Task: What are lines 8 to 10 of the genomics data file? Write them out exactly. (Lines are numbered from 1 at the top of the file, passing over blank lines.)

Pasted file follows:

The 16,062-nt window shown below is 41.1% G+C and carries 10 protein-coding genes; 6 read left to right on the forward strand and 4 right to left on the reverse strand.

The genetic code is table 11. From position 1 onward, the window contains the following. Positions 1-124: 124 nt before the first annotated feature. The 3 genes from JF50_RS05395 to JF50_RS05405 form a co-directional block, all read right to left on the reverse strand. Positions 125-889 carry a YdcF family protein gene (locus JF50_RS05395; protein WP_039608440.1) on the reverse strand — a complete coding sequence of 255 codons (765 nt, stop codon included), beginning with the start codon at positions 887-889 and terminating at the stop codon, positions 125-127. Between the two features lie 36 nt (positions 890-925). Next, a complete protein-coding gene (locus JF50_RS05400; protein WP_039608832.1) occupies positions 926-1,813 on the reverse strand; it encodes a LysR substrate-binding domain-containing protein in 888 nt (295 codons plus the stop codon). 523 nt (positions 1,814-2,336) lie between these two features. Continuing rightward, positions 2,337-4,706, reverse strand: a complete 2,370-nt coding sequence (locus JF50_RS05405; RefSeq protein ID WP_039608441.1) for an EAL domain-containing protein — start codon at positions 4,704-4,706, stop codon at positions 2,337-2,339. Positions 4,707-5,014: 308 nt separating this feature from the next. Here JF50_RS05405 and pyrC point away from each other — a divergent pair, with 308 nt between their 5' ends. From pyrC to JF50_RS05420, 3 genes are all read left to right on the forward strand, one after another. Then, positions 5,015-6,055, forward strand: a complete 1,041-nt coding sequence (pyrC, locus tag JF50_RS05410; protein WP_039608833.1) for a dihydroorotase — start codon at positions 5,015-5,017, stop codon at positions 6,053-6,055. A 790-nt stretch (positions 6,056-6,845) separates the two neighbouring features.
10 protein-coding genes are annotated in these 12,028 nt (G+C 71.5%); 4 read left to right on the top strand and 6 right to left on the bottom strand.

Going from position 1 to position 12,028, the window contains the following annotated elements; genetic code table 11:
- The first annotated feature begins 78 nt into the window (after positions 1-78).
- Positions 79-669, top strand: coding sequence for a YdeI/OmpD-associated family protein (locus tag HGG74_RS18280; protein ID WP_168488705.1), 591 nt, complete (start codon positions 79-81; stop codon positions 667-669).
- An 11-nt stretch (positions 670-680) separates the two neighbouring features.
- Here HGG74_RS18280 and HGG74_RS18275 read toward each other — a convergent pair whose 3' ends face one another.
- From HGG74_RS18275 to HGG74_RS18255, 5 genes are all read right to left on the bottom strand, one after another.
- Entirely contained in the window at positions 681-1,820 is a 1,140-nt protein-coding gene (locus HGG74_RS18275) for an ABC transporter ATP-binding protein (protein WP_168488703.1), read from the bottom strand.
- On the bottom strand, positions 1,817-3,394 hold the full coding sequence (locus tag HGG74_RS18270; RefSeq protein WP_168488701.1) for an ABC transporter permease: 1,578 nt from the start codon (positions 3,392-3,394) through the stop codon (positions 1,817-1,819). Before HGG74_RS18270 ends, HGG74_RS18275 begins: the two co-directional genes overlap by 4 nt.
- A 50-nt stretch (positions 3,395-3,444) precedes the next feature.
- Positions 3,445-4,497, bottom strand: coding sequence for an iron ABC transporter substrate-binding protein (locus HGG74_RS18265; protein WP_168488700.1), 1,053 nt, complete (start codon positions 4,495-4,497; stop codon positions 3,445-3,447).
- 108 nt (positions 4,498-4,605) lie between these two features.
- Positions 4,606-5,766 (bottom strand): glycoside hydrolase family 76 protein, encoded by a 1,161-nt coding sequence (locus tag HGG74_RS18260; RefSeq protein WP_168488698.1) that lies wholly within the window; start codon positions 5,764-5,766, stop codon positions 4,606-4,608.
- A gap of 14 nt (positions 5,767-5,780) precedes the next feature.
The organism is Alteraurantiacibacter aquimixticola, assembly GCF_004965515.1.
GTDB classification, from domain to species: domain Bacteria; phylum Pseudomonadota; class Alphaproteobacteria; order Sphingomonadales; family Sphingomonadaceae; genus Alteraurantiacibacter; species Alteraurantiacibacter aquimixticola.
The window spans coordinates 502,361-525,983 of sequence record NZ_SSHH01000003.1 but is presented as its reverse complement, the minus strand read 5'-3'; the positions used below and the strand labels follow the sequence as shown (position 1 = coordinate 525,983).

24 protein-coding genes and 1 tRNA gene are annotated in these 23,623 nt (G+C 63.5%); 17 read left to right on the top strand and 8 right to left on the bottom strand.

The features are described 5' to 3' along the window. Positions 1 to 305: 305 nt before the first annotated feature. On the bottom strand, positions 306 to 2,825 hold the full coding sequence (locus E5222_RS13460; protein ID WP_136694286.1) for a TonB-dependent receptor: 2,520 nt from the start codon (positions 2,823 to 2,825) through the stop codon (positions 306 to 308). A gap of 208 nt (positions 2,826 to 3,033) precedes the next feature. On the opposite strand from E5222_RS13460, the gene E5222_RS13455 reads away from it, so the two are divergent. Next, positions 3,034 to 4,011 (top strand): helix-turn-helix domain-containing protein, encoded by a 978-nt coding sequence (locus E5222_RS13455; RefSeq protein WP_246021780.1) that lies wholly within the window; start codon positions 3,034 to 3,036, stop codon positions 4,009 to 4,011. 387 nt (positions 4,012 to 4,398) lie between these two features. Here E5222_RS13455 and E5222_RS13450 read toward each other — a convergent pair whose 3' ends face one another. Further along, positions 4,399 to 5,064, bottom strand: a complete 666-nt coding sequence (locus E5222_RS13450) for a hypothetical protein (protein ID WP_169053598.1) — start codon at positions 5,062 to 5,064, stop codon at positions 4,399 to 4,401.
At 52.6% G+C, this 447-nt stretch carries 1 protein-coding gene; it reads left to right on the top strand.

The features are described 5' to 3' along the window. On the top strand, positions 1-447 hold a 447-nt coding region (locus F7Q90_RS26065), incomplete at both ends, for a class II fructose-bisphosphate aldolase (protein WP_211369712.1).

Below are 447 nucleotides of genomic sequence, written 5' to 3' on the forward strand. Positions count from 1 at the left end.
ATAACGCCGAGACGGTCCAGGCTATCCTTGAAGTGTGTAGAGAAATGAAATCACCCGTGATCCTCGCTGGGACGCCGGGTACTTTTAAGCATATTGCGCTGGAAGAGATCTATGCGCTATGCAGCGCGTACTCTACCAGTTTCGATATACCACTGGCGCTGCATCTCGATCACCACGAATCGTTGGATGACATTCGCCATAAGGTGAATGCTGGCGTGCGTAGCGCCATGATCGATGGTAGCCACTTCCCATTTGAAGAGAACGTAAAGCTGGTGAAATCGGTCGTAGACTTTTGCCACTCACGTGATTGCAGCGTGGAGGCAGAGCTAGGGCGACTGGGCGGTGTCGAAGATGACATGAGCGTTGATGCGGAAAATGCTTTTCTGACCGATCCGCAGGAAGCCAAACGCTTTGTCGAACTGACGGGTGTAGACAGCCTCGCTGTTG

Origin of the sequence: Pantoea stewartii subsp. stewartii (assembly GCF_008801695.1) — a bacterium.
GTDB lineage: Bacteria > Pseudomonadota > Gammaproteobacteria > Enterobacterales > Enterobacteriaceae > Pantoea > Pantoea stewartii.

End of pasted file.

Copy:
- Here HGG74_RS18280 and HGG74_RS18275 read toward each other — a convergent pair whose 3' ends face one another.
- From HGG74_RS18275 to HGG74_RS18255, 5 genes are all read right to left on the bottom strand, one after another.
- Entirely contained in the window at positions 681-1,820 is a 1,140-nt protein-coding gene (locus HGG74_RS18275) for an ABC transporter ATP-binding protein (protein WP_168488703.1), read from the bottom strand.